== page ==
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TFSA – To Swap or Not to Swap

Should Swaps be banned completely?

This is one of the hot topics of discussion as regards TFSA contributions.   As soon as some innovation is introduced, there are those who don’t know much about it, those who educate themselves thoroughly to try and optimize the situation, and then, there are those who try to take advantage of a good thing.   It is this last group that the Government wishes to keep in check and thus implements new rules to ensure that no-one benefits to an unfair extent over others just by manipulating “loopholes” in the system.

One such area is that of swaps.   In-kind contributions are allowed into a TFSA.  Non-registered investments like stocks can be put in and if they appreciate in value and are withdrawn, then that creates extra contribution room to the tune of the value upon withdrawal.  A swap is slightly different.  It involves the exchange of equity or cash and equity of equal value.  For instance, if one had $4,000 in the TFSA and needed the money, one could put $4,000 of stocks into the account and free up $4,000 in cash to spend.  This makes swaps a useful planning strategy as they enable an investor to increase contribution room under the right circumstances.

A TFSA swap does not involve withdrawal and contribution, only acquisition and disposition of property at fair market value.

So why ban swaps?

What the Department of Finance is trying to crack down on is what they term as “the use of inappropriate transactions to draw excessive benefits” from the TFSA.   This amendment covers:

a) Purposeful excessive contributions to TFSAs

b) Holding non-qualified investments in TFSAs, and,

c) Swap transactions.

This is how the Department of Finance explains its stand: they say that swap transactions, which are not treated as withdrawal and re-contribution, are treated instead, as straightforward purchase and sale.  They are also called asset transfer transactions.   Subject to the application of prevalent anti-avoidance rules in the Income Tax Act, if these transfers are effected frequently with the objective of exploiting small changes in asset value, this is just a shift in value from one account to another with no real intention of disposing of the asset.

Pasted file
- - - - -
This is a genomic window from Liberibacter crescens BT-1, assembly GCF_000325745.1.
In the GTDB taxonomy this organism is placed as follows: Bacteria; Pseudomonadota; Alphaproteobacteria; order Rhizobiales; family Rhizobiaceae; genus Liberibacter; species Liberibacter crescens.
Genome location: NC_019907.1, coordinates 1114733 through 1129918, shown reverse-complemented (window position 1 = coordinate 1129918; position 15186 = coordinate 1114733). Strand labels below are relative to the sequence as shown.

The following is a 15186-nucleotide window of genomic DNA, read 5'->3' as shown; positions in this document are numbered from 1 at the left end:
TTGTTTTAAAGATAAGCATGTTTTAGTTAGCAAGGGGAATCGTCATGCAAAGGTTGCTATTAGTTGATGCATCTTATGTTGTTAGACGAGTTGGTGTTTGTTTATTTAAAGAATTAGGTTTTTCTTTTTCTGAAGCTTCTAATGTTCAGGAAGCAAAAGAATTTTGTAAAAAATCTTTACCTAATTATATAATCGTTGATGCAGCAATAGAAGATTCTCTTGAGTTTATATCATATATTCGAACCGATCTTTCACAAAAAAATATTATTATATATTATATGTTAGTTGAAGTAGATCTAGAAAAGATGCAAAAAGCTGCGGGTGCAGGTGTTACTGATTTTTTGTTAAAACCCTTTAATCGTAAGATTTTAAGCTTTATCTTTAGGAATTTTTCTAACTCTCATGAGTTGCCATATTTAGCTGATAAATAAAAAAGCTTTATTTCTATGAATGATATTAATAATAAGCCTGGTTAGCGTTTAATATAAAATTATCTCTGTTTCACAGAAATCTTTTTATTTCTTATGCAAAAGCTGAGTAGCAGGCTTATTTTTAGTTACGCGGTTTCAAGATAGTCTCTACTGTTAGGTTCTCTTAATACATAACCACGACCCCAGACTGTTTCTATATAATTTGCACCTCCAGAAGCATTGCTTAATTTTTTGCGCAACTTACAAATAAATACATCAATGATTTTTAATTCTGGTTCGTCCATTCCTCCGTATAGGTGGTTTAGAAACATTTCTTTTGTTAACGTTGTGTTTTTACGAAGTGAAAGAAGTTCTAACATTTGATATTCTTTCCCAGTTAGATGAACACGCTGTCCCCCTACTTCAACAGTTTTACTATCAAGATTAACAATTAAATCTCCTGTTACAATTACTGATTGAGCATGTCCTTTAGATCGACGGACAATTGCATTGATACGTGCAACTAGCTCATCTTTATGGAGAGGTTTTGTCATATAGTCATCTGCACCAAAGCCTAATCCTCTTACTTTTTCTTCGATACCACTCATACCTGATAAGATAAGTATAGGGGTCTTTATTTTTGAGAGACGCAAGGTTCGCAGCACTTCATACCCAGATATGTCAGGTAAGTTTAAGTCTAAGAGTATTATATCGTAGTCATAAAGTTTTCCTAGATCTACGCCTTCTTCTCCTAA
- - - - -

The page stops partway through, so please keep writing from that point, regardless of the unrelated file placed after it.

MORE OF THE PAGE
It has been studied how frequent swaps between an RRSP and a TFSA can slowly but surely transfer funds from the former to the latter and then be withdrawn tax-free.  But is a complete ban on swaps the solution to this problem?  The jury is surely divided!

The fact is, even in the absence of swaps, investors who wish to be crafty still have another option open to them.   They can sell an asset in one account and buy it in another.   Though this is a more expensive route, it is still available for those who wish to shift value into a TFSA from another account.

Maybe the Department of Finance does not wish to provide additional measures to investors to overuse the system.   That would be like encouraging dishonesty.   People are divided in their views on this topic of debate.  Maybe more stringent rules could have been laid down as regards swaps rather than banning the whole concept.   If used in moderation, it adds flexibility to the whole idea of TFSAs, and encourages savings further, in a sense.  It also helps deal with people’s negative view of the $5,000 ceiling for annual contributions.   A closer monitoring of these transactions in addition to more stringent rules could certainly have done the trick to clamp down on misuse of the system.

If you want to tell us what you think or register an opinion, send your comments below.

This entry was posted on Friday, September 3rd, 2010 at 4:44 pm and is filed under News, Opinion, Resources. You can follow any responses to this entry through the RSS 2.0 feed. You can leave a response, or trackback from your own site.

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